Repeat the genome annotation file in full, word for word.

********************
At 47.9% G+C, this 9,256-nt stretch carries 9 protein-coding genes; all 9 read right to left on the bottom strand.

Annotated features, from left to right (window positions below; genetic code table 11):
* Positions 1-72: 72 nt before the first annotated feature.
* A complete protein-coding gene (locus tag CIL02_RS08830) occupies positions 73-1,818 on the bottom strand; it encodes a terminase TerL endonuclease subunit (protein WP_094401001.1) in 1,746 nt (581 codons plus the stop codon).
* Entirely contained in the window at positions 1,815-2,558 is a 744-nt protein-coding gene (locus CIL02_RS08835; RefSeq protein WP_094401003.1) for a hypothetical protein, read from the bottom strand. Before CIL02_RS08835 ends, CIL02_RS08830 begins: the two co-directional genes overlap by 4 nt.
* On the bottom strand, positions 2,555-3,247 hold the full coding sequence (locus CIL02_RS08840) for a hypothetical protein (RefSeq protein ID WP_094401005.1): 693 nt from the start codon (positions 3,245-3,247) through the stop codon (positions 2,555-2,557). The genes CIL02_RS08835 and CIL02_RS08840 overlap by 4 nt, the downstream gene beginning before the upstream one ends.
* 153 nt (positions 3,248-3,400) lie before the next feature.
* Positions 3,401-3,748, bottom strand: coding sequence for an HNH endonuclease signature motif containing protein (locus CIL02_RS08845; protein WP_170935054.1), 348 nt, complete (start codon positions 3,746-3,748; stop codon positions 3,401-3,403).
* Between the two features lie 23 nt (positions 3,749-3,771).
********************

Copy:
At 47.9% G+C, this 9,256-nt stretch carries 9 protein-coding genes; all 9 read right to left on the bottom strand.

Annotated features, from left to right (window positions below; genetic code table 11):
* Positions 1-72: 72 nt before the first annotated feature.
* A complete protein-coding gene (locus tag CIL02_RS08830) occupies positions 73-1,818 on the bottom strand; it encodes a terminase TerL endonuclease subunit (protein WP_094401001.1) in 1,746 nt (581 codons plus the stop codon).
* Entirely contained in the window at positions 1,815-2,558 is a 744-nt protein-coding gene (locus CIL02_RS08835; RefSeq protein WP_094401003.1) for a hypothetical protein, read from the bottom strand. Before CIL02_RS08835 ends, CIL02_RS08830 begins: the two co-directional genes overlap by 4 nt.
* On the bottom strand, positions 2,555-3,247 hold the full coding sequence (locus CIL02_RS08840) for a hypothetical protein (RefSeq protein ID WP_094401005.1): 693 nt from the start codon (positions 3,245-3,247) through the stop codon (positions 2,555-2,557). The genes CIL02_RS08835 and CIL02_RS08840 overlap by 4 nt, the downstream gene beginning before the upstream one ends.
* 153 nt (positions 3,248-3,400) lie before the next feature.
* Positions 3,401-3,748, bottom strand: coding sequence for an HNH endonuclease signature motif containing protein (locus CIL02_RS08845; protein WP_170935054.1), 348 nt, complete (start codon positions 3,746-3,748; stop codon positions 3,401-3,403).
* Between the two features lie 23 nt (positions 3,749-3,771).